A Chat With John Grisham

The bestselling writer talks craft in new James Madison University series.

John Grisham has sold more than 300 million books, seen several turned into blockbuster movies, and he has his writing schedule down pat, starting a new legal thriller every Jan. 1. You might say he’s exceeded all expectations.

This Wednesday, Grisham comes to James Madison University to share some of his knowledge, hosting a conversation on stage with National Book Award-winning memoirist and novelist James McBride. In March, Grisham has invited Alice McDermott, whose “Charming Billy” won a National Book Award in 1998.

We spoke with Grisham, who lives part-time outside Charlottesville, about the John Grisham Writers Hour series, his books, his work with the Innocence Project, the Kavanaugh confirmation and when he plans to visit Richmond.

Style Weekly: How did you decide to do the writers series?

Grisham: Last year, I published a book called “Camino Island,” and I toured for the first time in like 20 years. I went to 20 different towns’ bookstores, and every town I went to, I’d invite a writer or two from that area, and we’d do an on-stage event — just writer talk. And we’d record it all for a podcast [“Book Tour with John Grisham”] and it became pretty popular.

My buddy is Inman Majors, a professor of creative writing at JMU. I know him very well. We talked about the idea of having a series where we’d invite writers to come in — writers that we admire, writers that we had never met — and first of all meet with the writing students and pass along advice or whatever, and then have a big event and talk to each other on stage about writing. It’s a lot of fun.

What is it about James McBride and Alice McDermott that prompted you to invite them?

I met James about 10 years ago at the book festival here in Charlottesville, and we hit it off big time and had a wonderful time together. He has a wonderful sense of humor and does not take life that seriously. He writes about serious stuff, but he’s really funny, just wants to have a good time. I have not seen him in 10 years, so that’s one reason to do something like this, to catch up with friends. I admire his writing, and he’s a great musician and just a great guy to hang out with.

I’ve always enjoyed Alice’s books. She was gracious enough to say yes, and we’ll see her in March. Inman and I are already thinking about who’s the third one going to be next fall. It’s kind of fun planning these, talking to writers and seeing who can come.

What do you think your audience can learn about writing and getting published?

They’re going to hear a lot of stuff about how we did it and how you go about doing it. I would read interviews of writers by journalists on how they approached the subject matter, how they got the discipline, how long it takes them, how many words a day — stuff that prospective writers need to hear. There’ll be a lot of that talk next Wednesday.

You’ve written 30 novels and other works, including nonfiction. How has your writing evolved over the years?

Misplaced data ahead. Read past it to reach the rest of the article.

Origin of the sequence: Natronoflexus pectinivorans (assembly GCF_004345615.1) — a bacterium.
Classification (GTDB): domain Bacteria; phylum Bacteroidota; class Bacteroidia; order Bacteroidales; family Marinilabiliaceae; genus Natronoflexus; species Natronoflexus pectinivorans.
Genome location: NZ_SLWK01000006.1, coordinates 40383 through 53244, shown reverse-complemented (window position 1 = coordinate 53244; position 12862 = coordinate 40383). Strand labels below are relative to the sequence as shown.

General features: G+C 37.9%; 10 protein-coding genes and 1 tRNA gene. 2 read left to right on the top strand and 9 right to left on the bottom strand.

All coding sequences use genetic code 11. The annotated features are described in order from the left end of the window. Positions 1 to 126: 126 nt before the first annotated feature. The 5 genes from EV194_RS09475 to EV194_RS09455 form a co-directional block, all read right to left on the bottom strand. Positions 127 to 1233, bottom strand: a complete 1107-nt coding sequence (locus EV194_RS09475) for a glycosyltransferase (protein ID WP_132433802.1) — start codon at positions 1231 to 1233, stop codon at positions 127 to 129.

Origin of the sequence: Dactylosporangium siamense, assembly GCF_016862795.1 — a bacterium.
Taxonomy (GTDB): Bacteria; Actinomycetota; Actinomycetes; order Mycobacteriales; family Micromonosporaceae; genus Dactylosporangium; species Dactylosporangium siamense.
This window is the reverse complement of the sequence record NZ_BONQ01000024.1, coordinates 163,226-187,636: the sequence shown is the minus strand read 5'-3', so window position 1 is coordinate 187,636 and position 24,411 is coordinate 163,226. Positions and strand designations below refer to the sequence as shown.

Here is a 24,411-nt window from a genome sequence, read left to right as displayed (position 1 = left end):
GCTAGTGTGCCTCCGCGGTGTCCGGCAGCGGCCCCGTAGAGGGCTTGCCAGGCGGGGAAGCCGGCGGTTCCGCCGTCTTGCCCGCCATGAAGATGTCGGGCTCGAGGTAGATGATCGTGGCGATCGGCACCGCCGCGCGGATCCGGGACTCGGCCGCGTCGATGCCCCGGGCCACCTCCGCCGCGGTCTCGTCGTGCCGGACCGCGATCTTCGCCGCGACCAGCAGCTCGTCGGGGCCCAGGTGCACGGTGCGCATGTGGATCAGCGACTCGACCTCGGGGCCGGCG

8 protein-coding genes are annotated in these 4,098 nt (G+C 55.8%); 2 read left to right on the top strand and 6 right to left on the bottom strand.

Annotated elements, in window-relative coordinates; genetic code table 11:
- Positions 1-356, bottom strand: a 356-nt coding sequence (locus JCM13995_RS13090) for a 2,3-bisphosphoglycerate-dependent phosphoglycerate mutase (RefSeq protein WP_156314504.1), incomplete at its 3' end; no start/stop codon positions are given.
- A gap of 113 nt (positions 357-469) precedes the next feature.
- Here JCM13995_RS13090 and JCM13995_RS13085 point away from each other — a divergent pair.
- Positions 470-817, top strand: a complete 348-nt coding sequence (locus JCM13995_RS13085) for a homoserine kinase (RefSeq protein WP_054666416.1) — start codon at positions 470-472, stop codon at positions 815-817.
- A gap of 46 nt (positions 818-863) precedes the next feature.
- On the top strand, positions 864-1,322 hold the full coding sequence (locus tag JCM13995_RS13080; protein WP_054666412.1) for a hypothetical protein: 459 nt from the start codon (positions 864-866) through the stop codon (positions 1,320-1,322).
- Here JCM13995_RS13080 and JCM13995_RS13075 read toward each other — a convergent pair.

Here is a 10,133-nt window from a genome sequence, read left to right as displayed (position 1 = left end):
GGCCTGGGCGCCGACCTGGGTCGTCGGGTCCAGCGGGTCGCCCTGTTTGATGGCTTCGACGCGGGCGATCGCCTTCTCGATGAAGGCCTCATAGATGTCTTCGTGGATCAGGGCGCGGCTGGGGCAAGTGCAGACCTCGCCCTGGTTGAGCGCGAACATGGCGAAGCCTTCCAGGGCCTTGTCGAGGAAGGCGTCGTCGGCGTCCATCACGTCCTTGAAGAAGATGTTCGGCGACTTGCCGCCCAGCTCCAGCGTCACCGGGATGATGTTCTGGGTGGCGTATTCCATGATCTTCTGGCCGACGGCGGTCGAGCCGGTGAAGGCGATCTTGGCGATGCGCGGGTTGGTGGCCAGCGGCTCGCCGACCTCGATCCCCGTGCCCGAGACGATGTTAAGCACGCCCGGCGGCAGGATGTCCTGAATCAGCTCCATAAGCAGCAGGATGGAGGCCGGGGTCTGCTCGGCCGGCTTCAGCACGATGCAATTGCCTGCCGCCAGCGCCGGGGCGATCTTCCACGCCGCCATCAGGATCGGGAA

I can’t see any changes. I think it’s impossible to sit where I sit and write so much and be able to evaluate it and say now I’m going in a different direction, because it’s not intentional. When I start every book, my goal is to entertain, to take the reader on a journey where he or she has not been, a story they haven’t seen, and capture them for two or three days in a novel that hooks them and makes the pages turn. That’s my goal.

Sometimes I will include in that story a very serious issue, whether it’s capital punishment or wrongful convictions or environmental destruction or insurance fraud. You can explore that issue and take your reader through that world and maybe raise some awareness, that’s good. But it’s always a goal to entertain.

I wanted to ask you about your 2006 nonfiction work “The Innocent Man.” What was it like to write a person’s true story?

I’m not sure I’ll do it again. It was a lot of extra work that I’m not accustomed to. The research was brutal. I’m not a journalist. I wasn’t trained to be a journalist. I wasn’t sure how to find sources, check sources, rely on sources, and I was out of my league, OK. It’s a great story. It’s filled with all kinds of tragedy and injustice and all that. I still love the story, but writing it was a real challenge because it was a different world. I had to hire a full-time research assistant just to plow through 10,000 documents we found. Again, I’m just not sure I’ll ever do that again.

It’s much easier to just sit back for six months and create stuff — fictionalize stuff — and not worry about the facts. I’m not sure I’ve got the patience for more nonfiction.

You’ve worked with the Innocence Project, serving on its board of directors. Are you doing anything with them now?

I was in New York last weekend for a four-hour board meeting on Friday and a three-hour board meeting on Saturday. We meet four times a year in New York. I can’t make all of them, but I’m always on the phone. It’s a high-powered board determined to get the release of innocent people but also to enact policies to prevent wrongful convictions in the future. It’s a great organization. It’s so much fun, nobody on the board wants to get off the board, which is unusual for a nonprofit.